Skip to main content

Improving Farm Irrigation Systems by Automation

Humpherys, Allan S. (1978) Improving Farm Irrigation Systems by Automation. pp. 35.89-35.98. In: Proc. Int. Comm. Irrig. Drain., 10th Congr. Greece-Athens, 1978/05/23-06/03.

[img] PDF

Download (571kB)


Automation can make surface irrigation more attractive to the irrigator
by reducing labor and energy requirements. Where lands and soils are well
suited for surface irrigation, it is often more economical to improve surface
systems than to convert them to energy intensive systems requiring many
times more energy.

Canal systems need to be improved to facilitate on-farm automation by
providing water on demand at the farm turnout. Improvements required to
partially satisfy this need include: greater use of automatic control facilities,
increasing the storage capacity of the system by constructing small regulating
reservoirs and providing additional freeboard, improving turnouts to allow
acceptance or rejection of the farm delivery, and improved water-measurement
devices to measure water volumetrically. Where these improvements are
not made, small farm reservoirs may be needed to provide water on demand
and to facilitate automation of the farm system.

Many surface systems can be improved by replacing open - ditches with
buried pipelines and gated surface pipe. Systems with pipelines can be
improved by using automated valves and controls with existing facilities.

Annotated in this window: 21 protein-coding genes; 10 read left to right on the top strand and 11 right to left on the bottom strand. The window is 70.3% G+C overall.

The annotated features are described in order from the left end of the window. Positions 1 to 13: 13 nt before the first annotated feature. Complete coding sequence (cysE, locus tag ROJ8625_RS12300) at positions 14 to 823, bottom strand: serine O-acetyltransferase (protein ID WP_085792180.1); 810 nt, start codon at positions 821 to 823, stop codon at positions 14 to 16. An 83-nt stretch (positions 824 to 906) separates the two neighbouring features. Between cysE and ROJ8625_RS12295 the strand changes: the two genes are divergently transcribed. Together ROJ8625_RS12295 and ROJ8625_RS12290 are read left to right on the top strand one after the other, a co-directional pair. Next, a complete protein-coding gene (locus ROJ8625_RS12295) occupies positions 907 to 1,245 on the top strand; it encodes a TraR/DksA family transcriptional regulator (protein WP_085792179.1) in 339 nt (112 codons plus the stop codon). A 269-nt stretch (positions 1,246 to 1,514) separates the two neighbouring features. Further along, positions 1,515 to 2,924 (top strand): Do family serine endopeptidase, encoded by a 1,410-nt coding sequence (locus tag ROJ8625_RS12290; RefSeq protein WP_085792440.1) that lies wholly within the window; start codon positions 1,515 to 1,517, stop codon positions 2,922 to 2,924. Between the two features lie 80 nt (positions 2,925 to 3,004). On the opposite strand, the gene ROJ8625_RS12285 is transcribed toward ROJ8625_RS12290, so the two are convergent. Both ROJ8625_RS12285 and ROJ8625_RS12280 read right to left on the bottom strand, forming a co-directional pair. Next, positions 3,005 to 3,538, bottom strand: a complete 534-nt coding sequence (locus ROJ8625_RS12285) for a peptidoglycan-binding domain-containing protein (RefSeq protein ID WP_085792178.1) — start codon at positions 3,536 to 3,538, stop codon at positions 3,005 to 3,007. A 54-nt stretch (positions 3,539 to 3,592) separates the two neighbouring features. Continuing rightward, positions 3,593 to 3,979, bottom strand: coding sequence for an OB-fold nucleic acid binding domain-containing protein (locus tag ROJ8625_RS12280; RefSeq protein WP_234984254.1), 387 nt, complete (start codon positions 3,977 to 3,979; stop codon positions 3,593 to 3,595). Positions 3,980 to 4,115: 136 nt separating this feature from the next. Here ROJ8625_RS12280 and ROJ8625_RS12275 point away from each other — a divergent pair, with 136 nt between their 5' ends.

Both programable controllers and manually reset timers can be used for
either fully automatic or semiautomatic operation.

Runoff was reduced about 45 per cent on experimental test plots using
cutback furrow irrigation streams. Less water was applied with timer-controlled,
semiautomatic irrigation than with manual irrigation. This
resulted in higher production efficiencies in terms of crop yield per unit of
water applied.

Irrigation efficiencies with present systems having long lengths-of-run
can be improved by using either surface or buried pipe laterals to divide the
total field length into two or more subruns. This is usually not practical
unless the system is automated.

Item Type: Conference or Workshop Item (Paper)
NWISRL Publication Number: 0401
Additional Information: Q35, R.5
Subjects: Practical farm efficiency
Mass Import - autoclassified (may be erroneous)
Depositing User: Dan Stieneke
Date Deposited: 20 Nov 2010 21:56
Last Modified: 02 Feb 2017 22:32
Item ID: 1007